The good governance agenda for civil society : lessons from the Fa'aSamoa : an analysis of the good governance agenda for civil society and its liberal counterpart as they pertain to civil society institutions based on 'affective ties' (1999)
Type of ContentTheses / Dissertations
Thesis DisciplinePolitical Science
Degree NameMaster of Arts
PublisherUniversity of Canterbury
This thesis sets out to use the case of Samoa to challenge arguments contained in, the good governance agenda, and a liberal prescription, for civil society. The good governance agenda argues that institutions based on "affective ties" must be eliminated from civil society. It argues that these kinds of institutions inhibit public sector efficiency and brings about or at least facilitates corruption. A liberal prescription for civil society, posited by Ernest Gellner and John A. Hall, advocates that institutions which, rely on rites and rituals to maintain solidarity and cohesion, should not be classed as civil society because they inhibit individual autonomy and freedom. This thesis will demonstrate through a critical review of the literature and through interviews conducted in Samoa that the claims made in both these paradigms give a narrow and incomplete account of; the functions of 'social cages', the impact of "affective ties" on capital accumulation and the role of affective ties vis-a-vis corruption.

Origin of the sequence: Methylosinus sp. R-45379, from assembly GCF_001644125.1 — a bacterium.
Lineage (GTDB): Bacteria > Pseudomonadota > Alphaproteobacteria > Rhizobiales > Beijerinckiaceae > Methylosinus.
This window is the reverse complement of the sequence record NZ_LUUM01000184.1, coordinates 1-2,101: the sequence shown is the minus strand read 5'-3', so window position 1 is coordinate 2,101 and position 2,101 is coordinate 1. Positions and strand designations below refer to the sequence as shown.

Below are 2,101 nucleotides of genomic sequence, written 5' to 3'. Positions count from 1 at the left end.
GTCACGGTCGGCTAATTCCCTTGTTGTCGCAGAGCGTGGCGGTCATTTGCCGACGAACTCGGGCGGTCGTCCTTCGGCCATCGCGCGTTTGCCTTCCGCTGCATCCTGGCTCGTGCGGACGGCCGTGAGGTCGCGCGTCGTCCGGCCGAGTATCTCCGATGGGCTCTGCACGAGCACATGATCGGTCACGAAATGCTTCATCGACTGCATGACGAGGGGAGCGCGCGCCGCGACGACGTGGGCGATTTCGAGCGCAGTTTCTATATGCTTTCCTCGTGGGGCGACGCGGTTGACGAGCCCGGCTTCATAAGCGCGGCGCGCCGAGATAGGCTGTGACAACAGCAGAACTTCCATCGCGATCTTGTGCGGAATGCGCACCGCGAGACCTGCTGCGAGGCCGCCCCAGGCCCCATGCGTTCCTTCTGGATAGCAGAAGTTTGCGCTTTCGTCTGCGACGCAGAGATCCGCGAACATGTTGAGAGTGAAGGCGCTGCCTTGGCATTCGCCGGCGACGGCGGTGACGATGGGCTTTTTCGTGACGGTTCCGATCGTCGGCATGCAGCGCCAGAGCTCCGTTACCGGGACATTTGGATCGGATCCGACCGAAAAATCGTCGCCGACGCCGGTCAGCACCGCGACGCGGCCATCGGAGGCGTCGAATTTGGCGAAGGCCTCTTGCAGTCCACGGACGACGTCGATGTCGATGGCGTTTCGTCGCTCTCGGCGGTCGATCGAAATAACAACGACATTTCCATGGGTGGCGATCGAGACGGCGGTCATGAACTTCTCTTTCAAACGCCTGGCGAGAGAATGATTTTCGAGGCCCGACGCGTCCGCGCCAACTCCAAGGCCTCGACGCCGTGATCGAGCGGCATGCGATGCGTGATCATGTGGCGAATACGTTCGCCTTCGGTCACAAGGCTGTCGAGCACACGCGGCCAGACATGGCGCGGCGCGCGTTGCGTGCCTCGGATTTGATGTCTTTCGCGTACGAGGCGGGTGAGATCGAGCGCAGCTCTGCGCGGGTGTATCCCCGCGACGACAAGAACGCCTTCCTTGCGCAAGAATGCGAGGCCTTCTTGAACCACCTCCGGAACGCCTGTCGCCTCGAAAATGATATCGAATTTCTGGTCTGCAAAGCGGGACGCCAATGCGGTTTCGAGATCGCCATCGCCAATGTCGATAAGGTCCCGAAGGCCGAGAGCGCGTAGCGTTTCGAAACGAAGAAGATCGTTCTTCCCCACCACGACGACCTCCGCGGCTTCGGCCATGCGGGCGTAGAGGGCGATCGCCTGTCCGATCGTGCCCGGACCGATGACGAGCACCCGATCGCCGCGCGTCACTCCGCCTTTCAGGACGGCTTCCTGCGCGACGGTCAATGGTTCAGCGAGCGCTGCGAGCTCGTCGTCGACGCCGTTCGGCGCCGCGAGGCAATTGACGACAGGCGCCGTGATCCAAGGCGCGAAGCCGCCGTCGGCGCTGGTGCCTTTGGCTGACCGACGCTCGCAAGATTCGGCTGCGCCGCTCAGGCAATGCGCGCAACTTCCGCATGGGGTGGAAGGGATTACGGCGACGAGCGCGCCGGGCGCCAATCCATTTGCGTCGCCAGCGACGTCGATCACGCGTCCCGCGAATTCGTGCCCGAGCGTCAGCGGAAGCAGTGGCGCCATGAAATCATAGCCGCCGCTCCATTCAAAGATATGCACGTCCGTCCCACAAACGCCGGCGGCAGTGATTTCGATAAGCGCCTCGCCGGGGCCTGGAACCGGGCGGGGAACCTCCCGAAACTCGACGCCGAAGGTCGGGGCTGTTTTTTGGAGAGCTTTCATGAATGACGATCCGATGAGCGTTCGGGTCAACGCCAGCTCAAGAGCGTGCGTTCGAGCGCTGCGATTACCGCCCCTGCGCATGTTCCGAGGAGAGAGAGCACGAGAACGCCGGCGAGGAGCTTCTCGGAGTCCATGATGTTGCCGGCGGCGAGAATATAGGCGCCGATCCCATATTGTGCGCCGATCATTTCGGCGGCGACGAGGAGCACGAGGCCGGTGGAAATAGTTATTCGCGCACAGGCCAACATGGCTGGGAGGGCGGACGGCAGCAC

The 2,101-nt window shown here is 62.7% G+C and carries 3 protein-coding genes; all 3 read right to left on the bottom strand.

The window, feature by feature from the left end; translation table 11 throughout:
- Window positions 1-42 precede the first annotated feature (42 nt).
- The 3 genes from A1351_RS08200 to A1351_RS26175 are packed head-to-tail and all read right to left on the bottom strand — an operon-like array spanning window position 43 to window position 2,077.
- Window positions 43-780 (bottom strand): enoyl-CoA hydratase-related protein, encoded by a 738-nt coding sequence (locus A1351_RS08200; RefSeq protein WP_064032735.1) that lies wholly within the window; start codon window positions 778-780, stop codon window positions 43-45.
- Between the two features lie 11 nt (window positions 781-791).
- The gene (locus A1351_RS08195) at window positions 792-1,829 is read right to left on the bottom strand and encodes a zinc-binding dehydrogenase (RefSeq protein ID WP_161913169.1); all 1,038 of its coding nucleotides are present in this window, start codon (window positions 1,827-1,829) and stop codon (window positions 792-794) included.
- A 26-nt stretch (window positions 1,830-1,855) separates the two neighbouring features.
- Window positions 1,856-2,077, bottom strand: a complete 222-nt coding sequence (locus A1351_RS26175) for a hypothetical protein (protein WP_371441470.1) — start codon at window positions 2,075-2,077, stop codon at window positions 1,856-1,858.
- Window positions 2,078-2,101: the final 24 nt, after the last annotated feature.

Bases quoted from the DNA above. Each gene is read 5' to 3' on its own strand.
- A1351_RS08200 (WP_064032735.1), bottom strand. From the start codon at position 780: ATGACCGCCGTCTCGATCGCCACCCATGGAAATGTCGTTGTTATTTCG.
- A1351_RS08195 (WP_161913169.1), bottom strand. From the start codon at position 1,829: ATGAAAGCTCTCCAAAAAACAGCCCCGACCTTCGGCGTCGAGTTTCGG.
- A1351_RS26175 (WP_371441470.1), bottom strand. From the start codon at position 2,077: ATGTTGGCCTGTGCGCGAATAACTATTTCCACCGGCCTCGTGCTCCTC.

KeywordsCivil society--Samoa; Samoa--Politics and government; Samoa--Economic policy
RightsAll Rights Reserved
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